Crossword clues for slender
Longman Dictionary of Contemporary English
The Collaborative International Dictionary
Slender \Slen"der\, a. [Compar. Slenderer; superl. Slenderest.] [OE. slendre, sclendre, fr. OD. slinder thin, slender, perhaps through a French form; cf. OD. slinderen, slidderen, to creep; perh. akin to E. slide.]
Small or narrow in proportion to the length or the height; not thick; slim; as, a slender stem or stalk of a plant. ``A slender, choleric man.''
She, as a veil down to the slender waist, Her unadorned golden tresses wore.
Weak; feeble; not strong; slight; as, slender hope; a slender constitution.
Mighty hearts are held in slender chains.
They have inferred much from slender premises.
--J. H. Newman.
The slender utterance of the consonants.
Moderate; trivial; inconsiderable; slight; as, a man of slender intelligence.
A slender degree of patience will enable him to enjoy both the humor and the pathos.
--Sir W. Scott.
Small; inadequate; meager; pitiful; as, slender means of support; a slender pittance.
Frequent begging makes slender alms.
Spare; abstemious; frugal; as, a slender diet.
The good Ostorius often deigned To grace my slender table with his presence.
(Phon.) Uttered with a thin tone; -- the opposite of broad; as, the slender vowels long e and i. [1913 Webster] -- Slen"der*ly, adv. -- Slen"der*ness, n.
Douglas Harper's Etymology Dictionary
c.1400, earlier sclendre (late 14c.), probably from a French source, often said to be from Old French esclendre "thin, slender," which could be from Old Dutch slinder, but the connections, and even the existence of these words, is doubtful. Related: Slenderly; slenderness.
a. thin; slim.
adj. being of delicate or slender build; "she was slender as a willow shoot is slender"- Frank Norris; "a slim girl with straight blonde hair"; "watched her slight figure cross the street" [syn: slight, slim]
very narrow; "a thin line across the page" [syn: thin]
having little width in proportion to the length or height; "a slender pole"
small in quantity; "slender wages"; "a slim chance of winning"; "a small surplus" [syn: slim]
Slender may refer to:
- Gracility or slenderness
Usage examples of "slender".
Though a bit slender for his taste, she was nevertheless rounded in all the right places and had enough height to accommodate his enormous frame.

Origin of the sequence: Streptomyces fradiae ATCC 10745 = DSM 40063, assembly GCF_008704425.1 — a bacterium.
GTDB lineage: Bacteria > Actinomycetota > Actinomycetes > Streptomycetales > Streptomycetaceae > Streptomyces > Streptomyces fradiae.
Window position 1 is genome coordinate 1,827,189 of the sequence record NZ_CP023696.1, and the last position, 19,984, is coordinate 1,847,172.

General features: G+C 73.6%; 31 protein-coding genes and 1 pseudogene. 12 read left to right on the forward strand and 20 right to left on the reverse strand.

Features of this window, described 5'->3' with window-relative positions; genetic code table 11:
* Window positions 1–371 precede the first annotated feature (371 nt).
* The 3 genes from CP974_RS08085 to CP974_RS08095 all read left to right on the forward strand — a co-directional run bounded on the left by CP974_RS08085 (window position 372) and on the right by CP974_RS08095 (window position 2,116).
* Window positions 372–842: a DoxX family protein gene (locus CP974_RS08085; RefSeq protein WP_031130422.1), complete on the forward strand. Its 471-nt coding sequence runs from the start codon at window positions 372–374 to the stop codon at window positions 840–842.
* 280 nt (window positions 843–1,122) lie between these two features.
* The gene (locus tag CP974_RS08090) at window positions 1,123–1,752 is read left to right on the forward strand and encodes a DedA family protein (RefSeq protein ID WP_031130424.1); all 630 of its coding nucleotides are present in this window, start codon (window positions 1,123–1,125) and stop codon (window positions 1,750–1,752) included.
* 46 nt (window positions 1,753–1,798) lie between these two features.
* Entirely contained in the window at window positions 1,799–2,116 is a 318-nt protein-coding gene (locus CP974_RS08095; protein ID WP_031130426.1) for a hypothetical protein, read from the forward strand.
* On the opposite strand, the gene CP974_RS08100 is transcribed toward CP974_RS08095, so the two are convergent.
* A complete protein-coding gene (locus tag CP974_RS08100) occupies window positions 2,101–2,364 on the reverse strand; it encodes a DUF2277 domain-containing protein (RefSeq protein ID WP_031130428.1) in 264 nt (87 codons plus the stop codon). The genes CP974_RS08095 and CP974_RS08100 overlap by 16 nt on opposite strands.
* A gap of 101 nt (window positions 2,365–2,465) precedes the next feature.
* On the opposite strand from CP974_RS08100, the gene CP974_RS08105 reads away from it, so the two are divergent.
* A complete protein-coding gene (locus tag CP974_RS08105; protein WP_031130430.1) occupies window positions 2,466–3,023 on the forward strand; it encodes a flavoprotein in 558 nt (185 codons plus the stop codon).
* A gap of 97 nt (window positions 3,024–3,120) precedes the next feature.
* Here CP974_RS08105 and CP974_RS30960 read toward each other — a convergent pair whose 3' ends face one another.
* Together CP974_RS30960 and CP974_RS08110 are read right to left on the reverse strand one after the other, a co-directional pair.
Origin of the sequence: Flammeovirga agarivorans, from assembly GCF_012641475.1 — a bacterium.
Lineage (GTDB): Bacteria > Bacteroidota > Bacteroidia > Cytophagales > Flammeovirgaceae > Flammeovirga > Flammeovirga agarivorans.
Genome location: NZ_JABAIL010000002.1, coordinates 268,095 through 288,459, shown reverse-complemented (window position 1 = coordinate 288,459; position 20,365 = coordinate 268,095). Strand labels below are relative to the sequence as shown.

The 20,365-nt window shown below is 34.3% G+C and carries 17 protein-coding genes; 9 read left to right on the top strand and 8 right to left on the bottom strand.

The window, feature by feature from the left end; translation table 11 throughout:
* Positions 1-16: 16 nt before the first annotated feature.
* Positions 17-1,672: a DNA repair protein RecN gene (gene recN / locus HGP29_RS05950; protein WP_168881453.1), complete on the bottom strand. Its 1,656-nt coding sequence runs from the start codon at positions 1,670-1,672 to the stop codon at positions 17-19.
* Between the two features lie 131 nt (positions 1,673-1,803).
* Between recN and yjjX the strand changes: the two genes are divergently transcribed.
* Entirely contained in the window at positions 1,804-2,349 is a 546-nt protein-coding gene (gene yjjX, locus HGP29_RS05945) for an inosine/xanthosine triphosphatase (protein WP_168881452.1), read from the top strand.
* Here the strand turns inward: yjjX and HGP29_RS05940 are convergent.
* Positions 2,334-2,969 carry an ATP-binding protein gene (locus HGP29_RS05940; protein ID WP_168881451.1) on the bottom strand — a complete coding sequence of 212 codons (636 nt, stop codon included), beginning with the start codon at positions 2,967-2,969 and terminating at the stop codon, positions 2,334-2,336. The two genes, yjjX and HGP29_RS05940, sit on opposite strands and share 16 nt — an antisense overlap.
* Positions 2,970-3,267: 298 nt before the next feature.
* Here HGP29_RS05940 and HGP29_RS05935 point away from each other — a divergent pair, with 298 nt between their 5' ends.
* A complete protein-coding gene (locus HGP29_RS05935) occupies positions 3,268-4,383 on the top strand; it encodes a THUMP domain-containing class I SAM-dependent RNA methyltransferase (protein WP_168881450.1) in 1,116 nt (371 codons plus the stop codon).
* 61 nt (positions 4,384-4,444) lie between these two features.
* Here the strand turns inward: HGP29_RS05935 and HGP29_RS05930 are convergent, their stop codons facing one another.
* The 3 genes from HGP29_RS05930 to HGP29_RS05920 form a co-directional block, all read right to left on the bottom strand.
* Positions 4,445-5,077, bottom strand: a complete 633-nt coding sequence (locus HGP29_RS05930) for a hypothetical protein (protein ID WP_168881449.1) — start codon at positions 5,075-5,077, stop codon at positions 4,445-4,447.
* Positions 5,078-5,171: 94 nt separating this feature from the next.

The slender shafts supporting the arches are well grouped and contrasted.
Even Bardel could see the boy trembling in anticipation of punishment, saw too that the outlanders had taken a liking to the slender child.
The river was full of logs--long, slender, barkless pine logs--and we leaned on the rails of the bridge, and watched the men put them together into rafts.
Shada said, running a finger along her slender wineglass as the Imperials summoned the bartender over.
She was dark and willowy, her fingers long and slender: far more the Belter stereotype than Alice Jordan.
The enticingly slender nose, the elegant cheekbones, and the delicate structure of her winsome face in its entirety were admirable enough to bestir the heart of many of his gender, but it was her large, silkily lashed dark eyes, slanting ever-so-slightly upward beneath gracefully sweeping brows, that revived images of the young, gangly sprite she had once been.
A single slender path of blossomy clouds crossed this sky, like feathers left behind.
Venetian galley but more beam, and her long graceful stern and slender bowsprit was emphasized by comparison with the clumsy, apple-cheek bows of the ships of war near by.
The roof at the far end contained a hole below which in a minute courtyard there grew two laurel trees, very slender and branchless until they poked out of the hole to drink up a little sun.
Before us opened a hall of considerable size, consisting of three distinct vaults, defined by two rows of pillars, slender shafts resembling tall branchless trees, the capital of each being formed by a branching head like that of the palm.
With her stand two others, plates in hand-a brown-haired youth as tall as Brede and a slender black-haired girl taller than Kadara.
Zechtior Lukin studied them calmly, staring at their long shining bodies, their many-faceted eyes, their segmented orange breathing-tubes, their jutting beaks, their six slender bristly limbs.
The largest were the brotulids, ranging up to a yard long, with big heads tapering aft to slender, pointed tails.
The maguey was a warrior of the plant world, not only because its tall, slender leaves rose like a bunch of spears, but because of the power of its nectar and the uses of its flesh.